Harrison Harnisch
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28 December 2014
Categories Sleep

Hacking Sleep

At one point in your life as a human, you’re going to have trouble sleeping. My experience was like most as it was a slow progression to poor quality of sleep. I’ll start by laying out my pattern (not exact but typical) and then follow up with what I changed that led to a better nights sleep.

Some quick observations

  1. 6-7 hours sleep per night
  2. 3-4 cups of coffee
  3. All exercise is clumped into one event (consective hours of sitting)

It was eye opening seeing my day mapped out. Because this pattern had slowly formulated over the past few years, I’d barely noticed there was a problem. Feeling tired had become a part of life and even seemed like a natural state. Plenty of studies support that getting 6 or more hours of sleep is enough. It wasn’t until I saw Russell Foster give the Ted Talk Why do we sleep? that I realized I wasn’t getting enough sleep.

After watching the talk I spent the next couple months making some simple changes and writing down some of the qualitative observations.

Turn Off The Alarm

The first thing I did was turn off my alarm clock. Immediately this had the expected effect, the first day I woke up at 10 AM. I felt amazing that day! So amazing that I couldn’t fall asleep until 2 AM the next night. My body was catching up on months of sleep deprivation. After a week I was waking up without an alarm clock at about 8 AM. I started to notice that the post lunch sleepiness was minimal and I was feeling more focused (keeping this qualitative since I didn’t measure productivity). I wasn’t going for that 4th coffee at 3:30 in the afternoon anymore and I was going to bed earlier. I also started keeping the lights dim and night 1-2 hours before bed time and making sure there was plenty of sunlight in the morning (as per Russell Foster’s suggestion).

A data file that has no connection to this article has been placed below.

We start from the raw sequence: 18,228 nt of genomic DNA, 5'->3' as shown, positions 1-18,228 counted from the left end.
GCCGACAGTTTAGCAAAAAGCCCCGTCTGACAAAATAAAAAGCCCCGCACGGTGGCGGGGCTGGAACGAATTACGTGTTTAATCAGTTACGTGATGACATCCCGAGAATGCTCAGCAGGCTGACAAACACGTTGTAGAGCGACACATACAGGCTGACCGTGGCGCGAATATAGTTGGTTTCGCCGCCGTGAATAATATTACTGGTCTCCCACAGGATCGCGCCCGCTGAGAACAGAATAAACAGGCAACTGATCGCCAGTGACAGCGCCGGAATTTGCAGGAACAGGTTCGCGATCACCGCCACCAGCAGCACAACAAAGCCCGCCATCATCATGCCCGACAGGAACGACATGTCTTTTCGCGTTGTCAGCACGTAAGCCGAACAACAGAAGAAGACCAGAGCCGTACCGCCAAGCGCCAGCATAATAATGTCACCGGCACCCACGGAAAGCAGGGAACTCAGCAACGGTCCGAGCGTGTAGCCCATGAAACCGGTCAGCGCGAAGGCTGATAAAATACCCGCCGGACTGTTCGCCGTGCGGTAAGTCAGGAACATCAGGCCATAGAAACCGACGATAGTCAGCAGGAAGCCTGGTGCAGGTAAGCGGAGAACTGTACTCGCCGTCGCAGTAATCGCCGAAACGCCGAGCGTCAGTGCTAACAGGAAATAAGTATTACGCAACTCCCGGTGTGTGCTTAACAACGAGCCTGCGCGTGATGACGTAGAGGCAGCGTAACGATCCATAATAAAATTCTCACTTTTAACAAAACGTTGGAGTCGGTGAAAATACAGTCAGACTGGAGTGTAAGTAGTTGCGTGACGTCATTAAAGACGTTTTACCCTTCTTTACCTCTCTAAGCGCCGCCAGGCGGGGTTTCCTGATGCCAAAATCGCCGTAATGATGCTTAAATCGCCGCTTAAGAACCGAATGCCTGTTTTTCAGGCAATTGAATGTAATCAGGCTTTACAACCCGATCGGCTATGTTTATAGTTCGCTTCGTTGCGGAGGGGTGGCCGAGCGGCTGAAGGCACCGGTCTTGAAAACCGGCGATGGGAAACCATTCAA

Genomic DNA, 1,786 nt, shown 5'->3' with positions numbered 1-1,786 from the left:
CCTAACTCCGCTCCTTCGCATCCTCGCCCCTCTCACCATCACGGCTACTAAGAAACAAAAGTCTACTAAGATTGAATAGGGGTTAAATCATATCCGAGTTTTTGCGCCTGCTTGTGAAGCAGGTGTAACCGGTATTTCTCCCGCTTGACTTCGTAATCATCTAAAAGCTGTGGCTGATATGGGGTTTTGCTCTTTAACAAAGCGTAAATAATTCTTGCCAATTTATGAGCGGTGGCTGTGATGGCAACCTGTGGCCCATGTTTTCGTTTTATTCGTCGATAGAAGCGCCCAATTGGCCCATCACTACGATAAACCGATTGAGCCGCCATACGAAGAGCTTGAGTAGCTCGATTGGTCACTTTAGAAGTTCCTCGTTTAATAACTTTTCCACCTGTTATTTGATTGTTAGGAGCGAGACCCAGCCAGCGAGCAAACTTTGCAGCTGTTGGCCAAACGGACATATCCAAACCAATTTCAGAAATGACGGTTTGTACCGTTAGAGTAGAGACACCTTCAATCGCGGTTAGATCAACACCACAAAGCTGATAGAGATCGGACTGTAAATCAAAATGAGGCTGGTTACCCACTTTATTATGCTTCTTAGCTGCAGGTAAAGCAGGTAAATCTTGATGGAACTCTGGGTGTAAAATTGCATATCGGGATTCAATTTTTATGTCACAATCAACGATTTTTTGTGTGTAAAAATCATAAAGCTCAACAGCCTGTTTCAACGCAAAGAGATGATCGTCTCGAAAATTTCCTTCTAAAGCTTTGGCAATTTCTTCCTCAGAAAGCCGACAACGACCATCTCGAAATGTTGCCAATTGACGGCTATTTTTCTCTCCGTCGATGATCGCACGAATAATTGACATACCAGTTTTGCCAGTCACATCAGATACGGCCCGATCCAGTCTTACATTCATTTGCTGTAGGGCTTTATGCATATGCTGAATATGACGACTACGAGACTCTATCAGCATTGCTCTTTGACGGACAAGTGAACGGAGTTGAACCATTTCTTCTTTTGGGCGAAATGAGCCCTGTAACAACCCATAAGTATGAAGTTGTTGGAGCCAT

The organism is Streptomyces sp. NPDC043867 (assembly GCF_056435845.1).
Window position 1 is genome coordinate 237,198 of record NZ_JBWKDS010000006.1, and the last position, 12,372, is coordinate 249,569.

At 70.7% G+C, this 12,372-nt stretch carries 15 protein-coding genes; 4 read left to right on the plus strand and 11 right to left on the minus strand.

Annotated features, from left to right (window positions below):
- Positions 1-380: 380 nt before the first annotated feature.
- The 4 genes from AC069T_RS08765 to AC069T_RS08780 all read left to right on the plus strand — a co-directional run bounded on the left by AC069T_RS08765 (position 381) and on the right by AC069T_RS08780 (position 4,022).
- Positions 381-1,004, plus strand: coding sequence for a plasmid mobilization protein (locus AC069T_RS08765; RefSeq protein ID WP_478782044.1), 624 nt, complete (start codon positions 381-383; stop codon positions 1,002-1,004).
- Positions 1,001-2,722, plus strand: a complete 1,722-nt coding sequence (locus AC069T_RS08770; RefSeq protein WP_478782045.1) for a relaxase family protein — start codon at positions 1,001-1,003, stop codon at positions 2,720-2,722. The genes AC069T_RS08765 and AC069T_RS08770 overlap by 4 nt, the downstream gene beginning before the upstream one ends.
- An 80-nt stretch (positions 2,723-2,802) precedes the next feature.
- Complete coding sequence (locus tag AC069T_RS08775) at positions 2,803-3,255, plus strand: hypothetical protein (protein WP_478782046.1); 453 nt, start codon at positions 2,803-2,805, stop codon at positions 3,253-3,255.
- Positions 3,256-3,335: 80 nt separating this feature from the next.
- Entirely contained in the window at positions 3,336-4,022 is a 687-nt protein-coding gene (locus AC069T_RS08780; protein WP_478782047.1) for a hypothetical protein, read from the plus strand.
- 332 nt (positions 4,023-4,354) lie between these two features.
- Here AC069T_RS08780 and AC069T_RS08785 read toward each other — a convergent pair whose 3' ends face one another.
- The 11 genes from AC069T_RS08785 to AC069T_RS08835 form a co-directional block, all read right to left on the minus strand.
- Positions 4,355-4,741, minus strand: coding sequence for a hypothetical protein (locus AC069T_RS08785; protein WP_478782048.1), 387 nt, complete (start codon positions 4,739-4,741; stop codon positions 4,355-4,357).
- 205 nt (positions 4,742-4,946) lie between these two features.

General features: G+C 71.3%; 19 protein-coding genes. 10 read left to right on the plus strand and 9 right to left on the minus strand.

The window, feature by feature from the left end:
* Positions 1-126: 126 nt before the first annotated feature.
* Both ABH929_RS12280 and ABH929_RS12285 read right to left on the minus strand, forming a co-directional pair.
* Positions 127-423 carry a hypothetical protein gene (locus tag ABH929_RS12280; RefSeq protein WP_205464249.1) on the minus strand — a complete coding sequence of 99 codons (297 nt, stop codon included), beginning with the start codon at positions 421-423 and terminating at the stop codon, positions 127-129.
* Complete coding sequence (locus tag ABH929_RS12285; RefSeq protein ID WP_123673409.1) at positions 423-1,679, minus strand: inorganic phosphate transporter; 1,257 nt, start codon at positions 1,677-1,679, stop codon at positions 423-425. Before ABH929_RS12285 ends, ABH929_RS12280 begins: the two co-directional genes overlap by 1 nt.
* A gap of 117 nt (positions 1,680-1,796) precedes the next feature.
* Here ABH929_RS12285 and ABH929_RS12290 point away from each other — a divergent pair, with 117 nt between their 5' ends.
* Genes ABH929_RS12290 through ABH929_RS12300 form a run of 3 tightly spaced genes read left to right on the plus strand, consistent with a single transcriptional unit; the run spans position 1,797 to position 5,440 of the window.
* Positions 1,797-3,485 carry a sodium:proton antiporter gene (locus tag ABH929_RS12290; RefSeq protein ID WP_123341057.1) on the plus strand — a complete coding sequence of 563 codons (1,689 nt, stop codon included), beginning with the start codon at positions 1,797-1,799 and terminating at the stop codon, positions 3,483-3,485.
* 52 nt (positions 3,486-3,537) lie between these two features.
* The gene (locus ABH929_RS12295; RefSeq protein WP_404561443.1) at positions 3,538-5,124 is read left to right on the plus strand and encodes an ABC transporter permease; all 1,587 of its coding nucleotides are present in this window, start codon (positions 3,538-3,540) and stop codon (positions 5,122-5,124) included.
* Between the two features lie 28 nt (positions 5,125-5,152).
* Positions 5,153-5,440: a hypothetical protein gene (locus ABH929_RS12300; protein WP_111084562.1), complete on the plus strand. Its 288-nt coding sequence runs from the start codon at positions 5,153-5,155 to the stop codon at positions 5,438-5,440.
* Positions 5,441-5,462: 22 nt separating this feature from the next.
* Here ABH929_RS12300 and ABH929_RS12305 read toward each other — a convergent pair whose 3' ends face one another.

Less Coffee, More Water

After getting used to my new routine I made a couple more changes. The first was to limit the amount of coffee I drink per day to 2 cups and never drinking coffee after noon. The second was to increase the amount of water I to drink per day. For my weight and activity level it was a little less than a gallon per day. After a week I noticed that the mid day sleepiness went away entirely. I was also going to bed a little earlier and waking up at about 7:30 AM. The hardest habit to form was reminding myself to drink water during work. What worked for me was placing a water bottle and glass on my desk within reach.

Now my day looks more like this

Follow up observations

  1. 8.5 - 9 Hours of sleep
  2. 2 cups of coffee
  3. No mid-day dip in energy

The take away is that sleep has a huge impact on your well-being, and that it doesn’t take much to improve the quality of your sleep. I’ve felt more energized and focused when taking on the days tasks (coding, designing, housework, etc) and I’ve had more consistent amounts of energy throughout the day. These seem like things that just about anyone can do - provided enough flexibility to get used to waking up without an alarm the first week.

Have some thoughts on this? Reach out to me on Twitter: @hjharnis

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